Propensity modelling has become very sophisticated over the last decade, and many organizations can predict key behaviours (eg next flight, next car service, or policy cancellation) with high probability. The impact of social networks in the area of prediction will be to enhance these predictive models. The information available on the social media containers will enable a better understanding of the behaviours and attitudes of the individual, and therefore a richer ‘propensity to respond or purchase’ modelling is possible. It is possible that detailed data available from an individual's social networking activity can make a prediction of key behaviours even more accurate. A stream of negative comments on Facebook or Twitter about a service experience in a retailer or car dealer, for instance, can help predict a future ‘defector’.

Data to engage

Do consumers and businesses want to be engaged with brands? Some do and some do not. In CRM days in data-poor sectors, unless the customer had joined a membership or loyalty club, it was difficult to know which of them at an individual level was engaged at all. The membership data stored and used to support ‘engagement’ resulted in typically ‘pushing’ communications to individuals at times it was felt were appropriate. In the social world, firms can ‘fish for’ and connect with interested customers by placing content in the places and contexts they find relevant and letting them self-identify.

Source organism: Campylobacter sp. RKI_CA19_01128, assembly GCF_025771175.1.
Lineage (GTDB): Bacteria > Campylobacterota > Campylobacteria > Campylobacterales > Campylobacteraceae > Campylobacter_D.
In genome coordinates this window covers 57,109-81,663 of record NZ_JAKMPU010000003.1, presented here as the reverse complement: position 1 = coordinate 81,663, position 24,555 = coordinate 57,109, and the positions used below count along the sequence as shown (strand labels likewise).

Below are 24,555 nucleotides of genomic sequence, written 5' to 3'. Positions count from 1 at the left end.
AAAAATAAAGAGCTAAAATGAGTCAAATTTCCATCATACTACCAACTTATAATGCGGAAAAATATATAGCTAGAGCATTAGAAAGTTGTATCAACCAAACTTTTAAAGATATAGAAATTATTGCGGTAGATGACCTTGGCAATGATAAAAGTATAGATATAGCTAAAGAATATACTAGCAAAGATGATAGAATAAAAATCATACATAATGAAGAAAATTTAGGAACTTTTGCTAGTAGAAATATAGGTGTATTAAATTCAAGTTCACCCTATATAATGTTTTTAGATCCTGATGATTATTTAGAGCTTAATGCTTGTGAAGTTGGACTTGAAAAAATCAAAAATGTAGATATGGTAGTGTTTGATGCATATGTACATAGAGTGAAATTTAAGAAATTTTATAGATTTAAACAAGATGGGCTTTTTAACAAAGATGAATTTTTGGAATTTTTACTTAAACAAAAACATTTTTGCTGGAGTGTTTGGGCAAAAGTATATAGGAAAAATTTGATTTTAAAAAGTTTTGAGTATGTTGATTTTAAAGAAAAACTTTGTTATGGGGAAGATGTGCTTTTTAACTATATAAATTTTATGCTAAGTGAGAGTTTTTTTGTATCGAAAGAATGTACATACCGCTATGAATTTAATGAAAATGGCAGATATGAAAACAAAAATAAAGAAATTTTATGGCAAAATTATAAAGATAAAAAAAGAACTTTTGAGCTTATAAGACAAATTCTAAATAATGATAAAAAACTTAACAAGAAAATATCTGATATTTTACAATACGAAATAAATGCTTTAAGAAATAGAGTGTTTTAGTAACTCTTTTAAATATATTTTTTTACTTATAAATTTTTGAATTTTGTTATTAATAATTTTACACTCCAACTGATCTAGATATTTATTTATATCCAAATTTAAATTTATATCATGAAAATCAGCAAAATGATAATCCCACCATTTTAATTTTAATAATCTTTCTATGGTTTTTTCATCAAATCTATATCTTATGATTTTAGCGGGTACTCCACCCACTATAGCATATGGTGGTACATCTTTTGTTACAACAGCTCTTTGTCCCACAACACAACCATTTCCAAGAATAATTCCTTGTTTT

Email is still highly relevant, but social offers lots more chances to engage and interact
Email is still highly relevant, but social offers lots more chances to engage and interact. The engagement of these customers can be understood better by ‘ranking’ their engagement (or brand advocacy) and possible consumption based on building points on their customer record for each response, web hit, comment or participation in brand programmes (eg Coke Zone; Starbucks’ ‘Share, Vote, Discuss, See’) (Figure 6).
Figure 6

 Coke Zone website and Starbucks ‘share, vote, discuss, see’